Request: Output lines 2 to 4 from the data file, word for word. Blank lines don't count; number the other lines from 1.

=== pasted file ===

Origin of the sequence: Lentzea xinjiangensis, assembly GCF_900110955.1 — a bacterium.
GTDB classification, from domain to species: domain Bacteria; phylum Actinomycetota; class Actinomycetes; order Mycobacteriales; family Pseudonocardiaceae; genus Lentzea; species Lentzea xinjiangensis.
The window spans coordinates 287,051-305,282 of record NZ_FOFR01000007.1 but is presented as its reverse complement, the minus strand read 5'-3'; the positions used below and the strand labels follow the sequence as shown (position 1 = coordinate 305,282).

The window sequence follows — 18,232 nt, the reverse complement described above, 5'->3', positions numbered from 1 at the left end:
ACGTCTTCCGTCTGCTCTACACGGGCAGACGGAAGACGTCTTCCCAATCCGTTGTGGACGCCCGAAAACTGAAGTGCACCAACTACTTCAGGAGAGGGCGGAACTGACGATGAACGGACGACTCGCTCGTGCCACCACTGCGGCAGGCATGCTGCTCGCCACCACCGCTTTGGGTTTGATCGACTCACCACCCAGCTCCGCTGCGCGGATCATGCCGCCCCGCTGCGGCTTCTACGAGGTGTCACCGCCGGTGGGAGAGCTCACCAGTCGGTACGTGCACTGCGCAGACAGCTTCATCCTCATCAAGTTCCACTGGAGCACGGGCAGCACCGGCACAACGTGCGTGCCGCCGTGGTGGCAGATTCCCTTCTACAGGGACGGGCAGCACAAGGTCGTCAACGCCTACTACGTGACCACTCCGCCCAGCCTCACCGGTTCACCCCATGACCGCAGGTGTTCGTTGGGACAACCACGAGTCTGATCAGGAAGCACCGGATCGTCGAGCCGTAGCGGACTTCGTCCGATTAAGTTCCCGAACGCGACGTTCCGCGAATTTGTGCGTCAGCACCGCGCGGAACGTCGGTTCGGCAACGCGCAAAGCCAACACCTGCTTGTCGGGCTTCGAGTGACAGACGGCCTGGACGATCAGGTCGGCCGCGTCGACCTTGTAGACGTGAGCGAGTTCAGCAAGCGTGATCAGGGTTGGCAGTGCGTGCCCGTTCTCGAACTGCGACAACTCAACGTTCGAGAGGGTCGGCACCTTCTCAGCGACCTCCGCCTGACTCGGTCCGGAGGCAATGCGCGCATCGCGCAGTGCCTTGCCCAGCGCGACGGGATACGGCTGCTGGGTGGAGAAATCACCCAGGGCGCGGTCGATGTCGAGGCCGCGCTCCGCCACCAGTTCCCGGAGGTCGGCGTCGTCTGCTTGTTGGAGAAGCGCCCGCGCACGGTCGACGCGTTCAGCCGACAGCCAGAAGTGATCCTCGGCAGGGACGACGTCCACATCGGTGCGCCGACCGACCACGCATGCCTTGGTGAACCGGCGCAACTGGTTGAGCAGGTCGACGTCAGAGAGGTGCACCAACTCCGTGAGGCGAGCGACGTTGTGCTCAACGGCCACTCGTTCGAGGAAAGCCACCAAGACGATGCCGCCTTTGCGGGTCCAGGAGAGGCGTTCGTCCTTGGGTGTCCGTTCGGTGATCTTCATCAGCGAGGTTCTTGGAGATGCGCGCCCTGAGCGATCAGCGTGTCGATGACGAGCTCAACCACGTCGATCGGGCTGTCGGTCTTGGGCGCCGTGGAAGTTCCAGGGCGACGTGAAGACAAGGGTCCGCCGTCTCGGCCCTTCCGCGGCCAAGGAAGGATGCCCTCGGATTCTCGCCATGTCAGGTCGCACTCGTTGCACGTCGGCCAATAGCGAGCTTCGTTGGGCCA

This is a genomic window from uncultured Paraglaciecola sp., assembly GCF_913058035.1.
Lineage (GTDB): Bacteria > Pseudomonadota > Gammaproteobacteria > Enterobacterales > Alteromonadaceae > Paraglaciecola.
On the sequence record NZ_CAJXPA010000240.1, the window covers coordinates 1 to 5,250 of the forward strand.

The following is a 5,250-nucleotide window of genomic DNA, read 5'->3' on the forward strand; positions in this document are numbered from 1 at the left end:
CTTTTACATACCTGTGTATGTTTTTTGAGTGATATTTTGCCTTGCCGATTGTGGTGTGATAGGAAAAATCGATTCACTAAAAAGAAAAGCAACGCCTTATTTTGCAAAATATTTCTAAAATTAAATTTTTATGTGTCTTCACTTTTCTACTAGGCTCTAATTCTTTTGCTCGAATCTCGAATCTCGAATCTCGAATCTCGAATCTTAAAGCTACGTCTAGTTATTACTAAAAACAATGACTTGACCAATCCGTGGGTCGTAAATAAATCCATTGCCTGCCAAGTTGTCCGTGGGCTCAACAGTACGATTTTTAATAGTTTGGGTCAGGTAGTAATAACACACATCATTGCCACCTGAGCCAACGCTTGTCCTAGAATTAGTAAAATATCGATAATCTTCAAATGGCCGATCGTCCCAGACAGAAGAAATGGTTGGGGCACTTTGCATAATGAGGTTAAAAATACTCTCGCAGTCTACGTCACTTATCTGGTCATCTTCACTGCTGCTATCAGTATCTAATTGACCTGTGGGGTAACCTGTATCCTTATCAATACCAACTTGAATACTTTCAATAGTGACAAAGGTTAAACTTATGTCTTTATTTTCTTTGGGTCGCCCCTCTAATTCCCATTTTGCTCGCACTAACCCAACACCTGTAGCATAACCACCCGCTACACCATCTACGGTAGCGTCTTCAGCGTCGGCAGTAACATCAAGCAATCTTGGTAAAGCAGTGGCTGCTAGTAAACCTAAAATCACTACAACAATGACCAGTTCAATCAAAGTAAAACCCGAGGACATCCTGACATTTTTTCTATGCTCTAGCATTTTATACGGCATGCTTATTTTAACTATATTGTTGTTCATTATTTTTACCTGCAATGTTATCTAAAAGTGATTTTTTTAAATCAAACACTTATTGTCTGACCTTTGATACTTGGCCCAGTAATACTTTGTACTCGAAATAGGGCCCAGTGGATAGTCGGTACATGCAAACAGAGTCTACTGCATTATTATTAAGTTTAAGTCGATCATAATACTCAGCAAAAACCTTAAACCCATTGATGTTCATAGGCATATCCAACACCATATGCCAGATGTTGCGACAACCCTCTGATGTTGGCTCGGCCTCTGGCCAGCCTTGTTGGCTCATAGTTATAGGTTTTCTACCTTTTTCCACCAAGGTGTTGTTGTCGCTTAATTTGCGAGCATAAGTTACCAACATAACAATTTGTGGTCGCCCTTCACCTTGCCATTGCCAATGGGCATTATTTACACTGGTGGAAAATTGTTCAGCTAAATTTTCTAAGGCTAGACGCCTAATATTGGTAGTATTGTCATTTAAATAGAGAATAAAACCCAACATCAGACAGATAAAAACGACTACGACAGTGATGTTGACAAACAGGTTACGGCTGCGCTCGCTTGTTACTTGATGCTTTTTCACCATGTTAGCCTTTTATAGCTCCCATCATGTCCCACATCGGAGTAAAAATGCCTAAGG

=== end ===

GTDB classification, from domain to species: domain Bacteria; phylum Actinomycetota; class Actinomycetes; order Mycobacteriales; family Pseudonocardiaceae; genus Lentzea; species Lentzea xinjiangensis.
The window spans coordinates 287,051-305,282 of record NZ_FOFR01000007.1 but is presented as its reverse complement, the minus strand read 5'-3'; the positions used below and the strand labels follow the sequence as shown (position 1 = coordinate 305,282).

The window sequence follows — 18,232 nt, the reverse complement described above, 5'->3', positions numbered from 1 at the left end: